Jay D. Hill
|Leader of the Maverick Party|
|Assumed office |
June 23, 2020
|Preceded by||Peter Downing|
|Leader of the Government in the House of Commons|
October 30, 2008 – August 6, 2010
|Preceded by||Peter Van Loan|
|Succeeded by||John Baird|
|Minister of State|
Chief Government Whip
February 16, 2006 – October 30, 2008
|Preceded by||Karen Redman|
|Succeeded by||Gordon O'Connor|
|Member of Parliament|
for Prince George—Peace River
October 25, 1993 – October 25, 2010
|Preceded by||Frank Oberle, Sr.|
|Succeeded by||Bob Zimmer|
|Born||December 27, 1952|
Fort St. John, British Columbia, Canada
Canadian Alliance (2000–2003)
Jay D. Hill, Maverick Party since 2020. He previously was the Member of Parliament (MP) for the riding of Prince George—Peace River in British Columbia from 1993 to 2010. He served as Government House Leader in the House of Commons during his tenure (2008–2010). On July 21, 2010, Hill announced that he would be retiring at the May 2011 federal election. In October 2010, he announced he would retire on October 25, 2010.(born December 27, 1952) is a Canadian politician serving as Leader of the
One of Hill's private members bills resulted in the Adoption Expense Tax Credit, introduced in the 2005 federal budget. His bill called for tax breaks for couples who adopt children.
Hill retired from politics on October 25, 2010. He was honoured at a retirement dinner in Fort St. John, attended by Prime Minister Stephen Harper, BC Premier Christy Clark, Reform Party of Canada founder and former Opposition Leader Preston Manning and numerous other colleagues and friends.
Shortly after his retirement, Hill was found to have breached ethics rules in the Conflict of Interest Act when took advantage of his previous position and contacted ex-colleagues about a forthcoming multinational energy deal. Canada's federal ethics watchdog found that Hill used his former position to facilitate access to the ministers on behalf of his spouse, Leah Murray, and her employer, National Public Relations, a firm that had drafted a communications plan for the deal.
Western Canadian separatism
On June 23, 2020, it was announced that following a Zoom conference, Hill was selected as the new leader of the Wexit Canada Party, a political party that has as its stated goal the creation of an independent country in Western Canada. The party's name was later changed to the Maverick Party in September.
|2008 Canadian federal election: Prince George—Peace River|
|New Democratic||Betty Bekkering||6,170||17.58||+0.58||$8,563|
|Total valid votes/Expense limit||35,105||100.0||$102,073|
|Total rejected ballots||125||0.35||+0.06|
|2006 Canadian federal election: Prince George—Peace River|
|New Democratic||Malcolm Crockett||6,363||17.00||-3.69||$10,141|
|Total valid votes||34,807||100.0|
|Total rejected ballots||103||0.30||-0.14|
|2004 Canadian federal election: Prince George—Peace River|
|New Democratic||Michael Hunter||7,501||20.69||+16.03||$11,997|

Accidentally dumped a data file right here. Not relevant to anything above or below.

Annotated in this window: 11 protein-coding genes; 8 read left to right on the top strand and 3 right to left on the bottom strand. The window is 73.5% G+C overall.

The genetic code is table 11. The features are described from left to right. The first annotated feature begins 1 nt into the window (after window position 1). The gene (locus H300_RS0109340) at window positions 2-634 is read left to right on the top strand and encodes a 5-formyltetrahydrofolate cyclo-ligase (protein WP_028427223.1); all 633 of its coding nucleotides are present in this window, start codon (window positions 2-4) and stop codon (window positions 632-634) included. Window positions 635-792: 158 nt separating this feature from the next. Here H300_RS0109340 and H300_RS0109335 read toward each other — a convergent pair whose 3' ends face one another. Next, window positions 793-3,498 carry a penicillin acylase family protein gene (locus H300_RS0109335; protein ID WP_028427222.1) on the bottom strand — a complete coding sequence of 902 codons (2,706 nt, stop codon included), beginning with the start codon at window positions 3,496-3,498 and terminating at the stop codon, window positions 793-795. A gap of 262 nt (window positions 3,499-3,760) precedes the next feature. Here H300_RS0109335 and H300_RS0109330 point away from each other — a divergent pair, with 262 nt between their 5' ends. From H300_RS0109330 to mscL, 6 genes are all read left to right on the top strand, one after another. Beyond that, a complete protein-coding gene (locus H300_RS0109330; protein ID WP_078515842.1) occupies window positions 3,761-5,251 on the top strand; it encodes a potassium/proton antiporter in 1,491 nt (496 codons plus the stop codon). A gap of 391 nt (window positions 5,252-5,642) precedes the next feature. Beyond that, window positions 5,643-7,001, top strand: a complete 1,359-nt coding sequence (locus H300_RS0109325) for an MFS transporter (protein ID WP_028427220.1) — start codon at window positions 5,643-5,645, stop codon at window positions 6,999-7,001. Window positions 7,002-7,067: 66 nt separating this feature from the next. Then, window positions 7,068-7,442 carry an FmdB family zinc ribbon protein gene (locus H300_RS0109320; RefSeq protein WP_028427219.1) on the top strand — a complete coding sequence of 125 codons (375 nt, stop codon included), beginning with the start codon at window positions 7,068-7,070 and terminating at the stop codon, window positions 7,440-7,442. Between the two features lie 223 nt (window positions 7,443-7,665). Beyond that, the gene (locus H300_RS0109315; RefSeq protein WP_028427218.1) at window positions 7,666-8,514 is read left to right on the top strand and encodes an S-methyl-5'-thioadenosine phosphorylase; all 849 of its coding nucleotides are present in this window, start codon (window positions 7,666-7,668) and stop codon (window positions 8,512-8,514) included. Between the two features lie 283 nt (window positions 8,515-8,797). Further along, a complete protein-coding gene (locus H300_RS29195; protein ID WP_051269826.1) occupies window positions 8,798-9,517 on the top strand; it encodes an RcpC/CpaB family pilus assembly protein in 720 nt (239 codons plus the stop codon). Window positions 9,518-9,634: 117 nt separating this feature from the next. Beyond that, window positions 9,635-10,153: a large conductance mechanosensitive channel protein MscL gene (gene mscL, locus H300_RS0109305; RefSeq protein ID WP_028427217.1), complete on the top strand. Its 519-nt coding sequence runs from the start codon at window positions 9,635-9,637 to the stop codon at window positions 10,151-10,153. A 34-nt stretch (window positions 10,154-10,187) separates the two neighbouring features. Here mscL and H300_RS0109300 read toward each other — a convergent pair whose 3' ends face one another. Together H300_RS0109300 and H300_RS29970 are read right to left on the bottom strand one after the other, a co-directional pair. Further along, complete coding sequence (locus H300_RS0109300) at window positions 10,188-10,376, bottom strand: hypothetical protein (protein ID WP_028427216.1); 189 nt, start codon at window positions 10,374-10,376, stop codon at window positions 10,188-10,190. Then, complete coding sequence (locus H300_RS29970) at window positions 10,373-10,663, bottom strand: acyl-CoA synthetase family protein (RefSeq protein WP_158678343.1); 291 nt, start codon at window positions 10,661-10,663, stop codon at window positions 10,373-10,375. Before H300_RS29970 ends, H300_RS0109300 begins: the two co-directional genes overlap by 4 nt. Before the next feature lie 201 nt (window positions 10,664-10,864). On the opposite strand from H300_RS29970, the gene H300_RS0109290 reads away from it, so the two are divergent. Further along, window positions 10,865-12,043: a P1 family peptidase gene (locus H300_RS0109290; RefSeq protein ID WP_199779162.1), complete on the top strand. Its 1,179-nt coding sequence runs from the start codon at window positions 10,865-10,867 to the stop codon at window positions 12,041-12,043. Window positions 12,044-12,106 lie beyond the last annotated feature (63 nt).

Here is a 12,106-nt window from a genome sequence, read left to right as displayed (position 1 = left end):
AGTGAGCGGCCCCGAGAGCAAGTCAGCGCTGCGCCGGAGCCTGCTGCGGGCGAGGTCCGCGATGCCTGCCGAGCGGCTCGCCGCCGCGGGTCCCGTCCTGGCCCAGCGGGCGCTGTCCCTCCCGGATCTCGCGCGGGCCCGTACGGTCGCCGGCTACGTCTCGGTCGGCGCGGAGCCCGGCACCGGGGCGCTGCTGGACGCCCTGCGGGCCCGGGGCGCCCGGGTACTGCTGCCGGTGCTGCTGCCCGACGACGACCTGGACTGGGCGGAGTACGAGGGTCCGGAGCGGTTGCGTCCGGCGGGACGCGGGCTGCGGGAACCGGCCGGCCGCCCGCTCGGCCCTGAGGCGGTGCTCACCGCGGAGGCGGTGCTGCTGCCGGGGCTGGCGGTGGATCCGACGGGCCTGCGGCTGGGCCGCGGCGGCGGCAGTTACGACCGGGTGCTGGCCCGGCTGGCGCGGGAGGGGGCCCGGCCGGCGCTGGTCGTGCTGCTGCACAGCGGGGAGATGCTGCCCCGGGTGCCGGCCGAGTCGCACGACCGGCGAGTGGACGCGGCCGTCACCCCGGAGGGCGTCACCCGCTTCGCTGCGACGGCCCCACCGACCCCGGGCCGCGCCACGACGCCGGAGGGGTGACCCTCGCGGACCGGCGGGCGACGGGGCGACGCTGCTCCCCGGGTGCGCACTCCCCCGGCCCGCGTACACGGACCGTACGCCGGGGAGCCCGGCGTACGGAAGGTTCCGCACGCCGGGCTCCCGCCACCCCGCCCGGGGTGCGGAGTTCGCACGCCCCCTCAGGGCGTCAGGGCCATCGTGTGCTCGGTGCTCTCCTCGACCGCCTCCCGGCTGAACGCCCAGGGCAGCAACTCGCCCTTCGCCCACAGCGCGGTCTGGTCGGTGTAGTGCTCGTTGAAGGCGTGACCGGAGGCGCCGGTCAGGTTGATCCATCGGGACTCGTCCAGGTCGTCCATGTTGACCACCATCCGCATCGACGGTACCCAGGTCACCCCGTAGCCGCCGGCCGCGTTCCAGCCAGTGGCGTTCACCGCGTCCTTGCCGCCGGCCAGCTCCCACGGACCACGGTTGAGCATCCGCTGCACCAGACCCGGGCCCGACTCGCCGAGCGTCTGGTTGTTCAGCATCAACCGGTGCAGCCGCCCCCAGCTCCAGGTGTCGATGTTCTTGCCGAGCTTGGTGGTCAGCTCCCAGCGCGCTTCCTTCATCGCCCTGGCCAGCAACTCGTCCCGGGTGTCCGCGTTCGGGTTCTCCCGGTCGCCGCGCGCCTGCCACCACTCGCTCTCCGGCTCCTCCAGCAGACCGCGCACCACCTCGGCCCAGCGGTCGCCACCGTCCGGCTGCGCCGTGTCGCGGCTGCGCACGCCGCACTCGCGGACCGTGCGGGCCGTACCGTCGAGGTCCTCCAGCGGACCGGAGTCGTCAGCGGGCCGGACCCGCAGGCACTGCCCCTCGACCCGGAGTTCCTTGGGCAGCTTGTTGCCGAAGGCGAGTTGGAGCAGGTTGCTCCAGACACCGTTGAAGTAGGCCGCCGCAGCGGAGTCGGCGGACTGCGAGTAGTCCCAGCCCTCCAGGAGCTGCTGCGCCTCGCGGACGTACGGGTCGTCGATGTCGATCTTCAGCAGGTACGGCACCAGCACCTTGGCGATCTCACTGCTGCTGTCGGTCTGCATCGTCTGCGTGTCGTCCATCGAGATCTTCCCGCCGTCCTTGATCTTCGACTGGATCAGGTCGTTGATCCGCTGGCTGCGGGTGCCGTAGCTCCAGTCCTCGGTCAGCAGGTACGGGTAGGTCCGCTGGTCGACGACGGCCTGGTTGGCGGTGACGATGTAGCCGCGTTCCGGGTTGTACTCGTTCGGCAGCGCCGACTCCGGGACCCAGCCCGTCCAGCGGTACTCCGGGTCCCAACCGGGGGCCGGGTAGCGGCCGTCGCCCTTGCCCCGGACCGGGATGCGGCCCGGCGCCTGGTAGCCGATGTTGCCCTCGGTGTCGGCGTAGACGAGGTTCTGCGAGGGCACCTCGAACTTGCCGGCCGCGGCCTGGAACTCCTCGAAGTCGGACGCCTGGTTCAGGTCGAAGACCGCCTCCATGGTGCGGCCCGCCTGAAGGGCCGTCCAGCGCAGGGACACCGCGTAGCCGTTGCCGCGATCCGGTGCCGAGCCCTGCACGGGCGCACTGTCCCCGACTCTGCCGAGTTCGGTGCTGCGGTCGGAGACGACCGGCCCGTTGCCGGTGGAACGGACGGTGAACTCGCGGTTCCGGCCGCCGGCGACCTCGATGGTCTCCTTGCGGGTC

|Canadian Action||Harley J. Harasym||301||0.83||-0.81||$1,028|
|Total valid votes||36,245||100.0|
|Total rejected ballots||162||0.44||+0.10|
|Change for the Conservatives is based on the totals of the Canadian Alliance and the Progressive Conservatives.|
|2000 Canadian federal election: Prince George—Peace River|
|Progressive Conservative||Jan Christiansen||2,103||6.14||+0.40||$4,980|
|New Democratic||Lenart Nelson||1,597||4.66||-4.32||$4,329|
|Canadian Action||Henry A. Dunbar||562||1.64||–||$2,640|
|Total valid votes||34,245||100.0|
|Total rejected ballots||118||0.34||+0.03|
|Change for the Canadian Alliance is based on the Reform Party.|
|1997 Canadian federal election: Prince George—Peace River|
|New Democratic||Alex Michalos||2,989||8.98||-2.19||$14,819|
|Progressive Conservative||Charles Lugosi||1,911||5.74||-5.44||$16,754|
|Total valid votes||33,282||100.0|
|Total rejected ballots||105||0.31|
|1993 Canadian federal election: Prince George—Peace River|
|Progressive Conservative||Ted Sandhu||4,104||11.18||-28.42|
|New Democratic||Alan Timberlake||4,099||11.17||-22.12|
|Natural Law||Robert Walker||292||0.80||–|
|Christian Heritage||John Van der Woude||198||0.54||–|
|Commonwealth of Canada||Dorothy Folk||114||0.31||–|
|Total valid votes||36,707||100.0|
|Reform gain from Progressive Conservative||Swing||+17.16|
|1988 Canadian federal election: Prince George—Peace River|
|Progressive Conservative||Frank Oberle Sr.||13,903||39.60||-22.84|
|New Democratic||Alan Timberlake||11,684||33.28||+9.17|
|Confederation of Regions||Lorne W. Backus||89||0.25||-0.74|
|Total valid votes||35,105||100.0|
|Progressive Conservative hold||Swing||-16.00|
- Corbella, Licia (June 23, 2020). "Corbella: Jay Hill takes the reins of Wexit — bad news for Canada". Retrieved June 23, 2020.
- "Jay Hill's exit spurs election speculation". The Globe and Mail. July 21, 2010. Retrieved January 3, 2021.
- "2005 Budget Plan: Adoption Expense Tax Credit". Department of Finance Canada. Retrieved February 4, 2015.
- "Tory House leader Hill won't seek re-election". CBC News. July 21, 2010. Retrieved December 2, 2017.
- "Jay Hill leaves Parliament on his own terms", Globe and Mail, July 30, 2010
- "Prime Minister and Premier honour former MP Jay Hill". EnergeticCity.ca. October 16, 2011. Retrieved October 16, 2011.
- "Former Conservative MP Jay Hill broke rules, ethics watchdog says". Global News. March 26, 2013. Retrieved May 13, 2021.
- "Jay Hill, former House leader under Harper, named interim head of separatist party Wexit Canada". CBC News. June 23, 2020. Retrieved June 24, 2020.
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